While none of these companies has achieved gender parity in the top 6% of roles, Barclays, PwC, Tupperware and Unilever have achieved gender parity in new hires, and AccorHotels and Tupperware have achieved board parity (between 40-60%).

 

The World Bank issued a new resource covering over 200 countries, and detailing: businesses with female owners or females in top management positions; women in ministerial-level government positions; women and men with mobile phones; and women and men who saved money over the past year. The ‘Little Data Book on Gender 2016′ demonstrates that gender equality is “not only a core development objective, but smart economics.”

 

How are your company’s equality practices good for business?

 

Join GSC 17 / 17 SDGs Initiative to showcase your sustainability leadership. Contact Louis Coppola, louis.coppola@gscouncil.org, to find out more.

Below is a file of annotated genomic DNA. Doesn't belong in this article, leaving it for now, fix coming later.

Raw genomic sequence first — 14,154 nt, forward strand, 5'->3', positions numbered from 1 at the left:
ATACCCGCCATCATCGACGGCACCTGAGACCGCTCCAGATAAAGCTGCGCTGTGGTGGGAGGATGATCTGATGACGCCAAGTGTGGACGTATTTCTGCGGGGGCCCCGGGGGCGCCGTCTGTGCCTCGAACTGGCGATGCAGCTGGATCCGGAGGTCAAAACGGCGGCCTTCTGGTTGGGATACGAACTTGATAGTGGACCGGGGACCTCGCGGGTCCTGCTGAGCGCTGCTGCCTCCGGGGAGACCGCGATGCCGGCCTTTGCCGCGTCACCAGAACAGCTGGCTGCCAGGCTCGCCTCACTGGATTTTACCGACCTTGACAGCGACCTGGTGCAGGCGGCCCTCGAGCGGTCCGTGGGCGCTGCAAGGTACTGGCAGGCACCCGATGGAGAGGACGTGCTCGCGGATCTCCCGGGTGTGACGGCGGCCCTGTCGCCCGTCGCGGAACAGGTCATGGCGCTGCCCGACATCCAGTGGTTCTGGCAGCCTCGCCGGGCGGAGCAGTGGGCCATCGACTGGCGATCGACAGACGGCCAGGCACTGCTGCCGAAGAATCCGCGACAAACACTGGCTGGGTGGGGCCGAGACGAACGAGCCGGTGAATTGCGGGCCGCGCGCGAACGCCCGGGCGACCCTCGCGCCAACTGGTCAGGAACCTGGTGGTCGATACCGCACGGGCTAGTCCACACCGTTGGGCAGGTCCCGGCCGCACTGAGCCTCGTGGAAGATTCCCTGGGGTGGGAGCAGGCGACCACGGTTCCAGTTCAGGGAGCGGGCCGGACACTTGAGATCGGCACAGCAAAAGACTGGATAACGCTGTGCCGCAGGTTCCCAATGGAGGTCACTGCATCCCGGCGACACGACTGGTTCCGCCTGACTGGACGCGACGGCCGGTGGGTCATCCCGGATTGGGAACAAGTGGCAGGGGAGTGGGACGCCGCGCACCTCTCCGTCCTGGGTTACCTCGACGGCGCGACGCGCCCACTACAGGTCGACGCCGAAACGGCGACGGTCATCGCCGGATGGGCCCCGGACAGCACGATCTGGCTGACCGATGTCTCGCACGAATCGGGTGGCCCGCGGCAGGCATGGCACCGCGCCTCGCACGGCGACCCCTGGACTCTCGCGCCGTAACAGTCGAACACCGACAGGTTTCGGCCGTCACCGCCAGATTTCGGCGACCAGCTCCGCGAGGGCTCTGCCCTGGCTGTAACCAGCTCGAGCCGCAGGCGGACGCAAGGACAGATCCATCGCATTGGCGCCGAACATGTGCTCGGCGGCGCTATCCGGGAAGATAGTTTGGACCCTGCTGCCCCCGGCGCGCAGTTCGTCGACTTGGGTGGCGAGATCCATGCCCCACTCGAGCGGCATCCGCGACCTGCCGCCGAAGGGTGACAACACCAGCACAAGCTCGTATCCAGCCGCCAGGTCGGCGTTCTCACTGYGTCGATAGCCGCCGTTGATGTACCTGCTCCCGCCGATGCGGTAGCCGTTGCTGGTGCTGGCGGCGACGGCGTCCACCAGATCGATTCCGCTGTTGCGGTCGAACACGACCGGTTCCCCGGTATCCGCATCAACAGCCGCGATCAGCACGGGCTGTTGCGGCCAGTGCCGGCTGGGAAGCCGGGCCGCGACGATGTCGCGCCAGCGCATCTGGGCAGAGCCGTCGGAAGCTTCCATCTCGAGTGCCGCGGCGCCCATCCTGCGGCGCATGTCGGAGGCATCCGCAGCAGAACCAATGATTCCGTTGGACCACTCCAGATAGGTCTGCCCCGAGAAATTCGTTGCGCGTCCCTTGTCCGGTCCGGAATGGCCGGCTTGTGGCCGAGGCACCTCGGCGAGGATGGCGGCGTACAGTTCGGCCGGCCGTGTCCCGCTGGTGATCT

SDG 9 is about Industry, Innovation & Infrastructure.

Goal 9’s targets call for: developing quality, reliable, sustainable and resilient infrastructure; promoting inclusive and sustainable industrialization; raising industry’s share of employment and GDP; improving access to financial services for small-scale enterprises; upgrading infrastructure and retrofitting industries for better resource-use efficiency and clean and environmentally sound technologies and industrial processes; and upgrading the technological capabilities of industrial sectors in all countries.

 

In addition, SDG 9 supporters are called on to: encourage innovation; enhance financial, technological and technical support to the countries most in need; support domestic technology development, research and innovation in developing countries; and increase access to information and communications technology including universal and affordable access to the internet in least developed countries.

 

SDG 9 in Action
3S Impact Sourcing 2015 Award Nominee: Protoprint